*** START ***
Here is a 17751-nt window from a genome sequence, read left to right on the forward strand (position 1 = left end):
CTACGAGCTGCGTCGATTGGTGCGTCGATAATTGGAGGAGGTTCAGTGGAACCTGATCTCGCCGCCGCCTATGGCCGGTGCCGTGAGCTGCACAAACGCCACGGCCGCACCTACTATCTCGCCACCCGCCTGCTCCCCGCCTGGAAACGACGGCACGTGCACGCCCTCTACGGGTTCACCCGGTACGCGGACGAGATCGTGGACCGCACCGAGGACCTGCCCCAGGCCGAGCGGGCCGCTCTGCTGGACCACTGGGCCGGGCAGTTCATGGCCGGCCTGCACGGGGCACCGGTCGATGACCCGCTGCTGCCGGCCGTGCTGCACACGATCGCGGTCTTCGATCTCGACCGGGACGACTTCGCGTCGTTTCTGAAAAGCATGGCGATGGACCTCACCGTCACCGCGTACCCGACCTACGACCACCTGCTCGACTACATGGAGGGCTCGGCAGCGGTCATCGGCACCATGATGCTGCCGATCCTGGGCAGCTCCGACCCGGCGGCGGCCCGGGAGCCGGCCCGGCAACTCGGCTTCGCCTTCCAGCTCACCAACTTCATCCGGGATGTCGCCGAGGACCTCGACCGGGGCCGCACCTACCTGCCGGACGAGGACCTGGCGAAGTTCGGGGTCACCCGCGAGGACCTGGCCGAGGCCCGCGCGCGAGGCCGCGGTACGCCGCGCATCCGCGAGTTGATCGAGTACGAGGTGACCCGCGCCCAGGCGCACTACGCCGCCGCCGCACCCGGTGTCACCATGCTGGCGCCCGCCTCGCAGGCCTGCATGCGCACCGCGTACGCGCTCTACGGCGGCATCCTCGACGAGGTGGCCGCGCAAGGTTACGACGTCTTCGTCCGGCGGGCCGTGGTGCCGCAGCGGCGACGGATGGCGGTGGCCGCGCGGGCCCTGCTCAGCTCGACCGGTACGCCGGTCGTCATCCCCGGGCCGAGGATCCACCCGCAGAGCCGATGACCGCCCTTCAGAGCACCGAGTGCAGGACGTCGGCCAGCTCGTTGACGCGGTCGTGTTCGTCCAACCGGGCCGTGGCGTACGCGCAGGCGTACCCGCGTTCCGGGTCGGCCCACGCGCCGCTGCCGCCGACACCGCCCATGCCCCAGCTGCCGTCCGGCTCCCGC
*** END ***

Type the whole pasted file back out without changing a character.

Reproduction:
Here is a 17751-nt window from a genome sequence, read left to right on the forward strand (position 1 = left end):
CTACGAGCTGCGTCGATTGGTGCGTCGATAATTGGAGGAGGTTCAGTGGAACCTGATCTCGCCGCCGCCTATGGCCGGTGCCGTGAGCTGCACAAACGCCACGGCCGCACCTACTATCTCGCCACCCGCCTGCTCCCCGCCTGGAAACGACGGCACGTGCACGCCCTCTACGGGTTCACCCGGTACGCGGACGAGATCGTGGACCGCACCGAGGACCTGCCCCAGGCCGAGCGGGCCGCTCTGCTGGACCACTGGGCCGGGCAGTTCATGGCCGGCCTGCACGGGGCACCGGTCGATGACCCGCTGCTGCCGGCCGTGCTGCACACGATCGCGGTCTTCGATCTCGACCGGGACGACTTCGCGTCGTTTCTGAAAAGCATGGCGATGGACCTCACCGTCACCGCGTACCCGACCTACGACCACCTGCTCGACTACATGGAGGGCTCGGCAGCGGTCATCGGCACCATGATGCTGCCGATCCTGGGCAGCTCCGACCCGGCGGCGGCCCGGGAGCCGGCCCGGCAACTCGGCTTCGCCTTCCAGCTCACCAACTTCATCCGGGATGTCGCCGAGGACCTCGACCGGGGCCGCACCTACCTGCCGGACGAGGACCTGGCGAAGTTCGGGGTCACCCGCGAGGACCTGGCCGAGGCCCGCGCGCGAGGCCGCGGTACGCCGCGCATCCGCGAGTTGATCGAGTACGAGGTGACCCGCGCCCAGGCGCACTACGCCGCCGCCGCACCCGGTGTCACCATGCTGGCGCCCGCCTCGCAGGCCTGCATGCGCACCGCGTACGCGCTCTACGGCGGCATCCTCGACGAGGTGGCCGCGCAAGGTTACGACGTCTTCGTCCGGCGGGCCGTGGTGCCGCAGCGGCGACGGATGGCGGTGGCCGCGCGGGCCCTGCTCAGCTCGACCGGTACGCCGGTCGTCATCCCCGGGCCGAGGATCCACCCGCAGAGCCGATGACCGCCCTTCAGAGCACCGAGTGCAGGACGTCGGCCAGCTCGTTGACGCGGTCGTGTTCGTCCAACCGGGCCGTGGCGTACGCGCAGGCGTACCCGCGTTCCGGGTCGGCCCACGCGCCGCTGCCGCCGACACCGCCCATGCCCCAGCTGCCGTCCGGCTCCCGC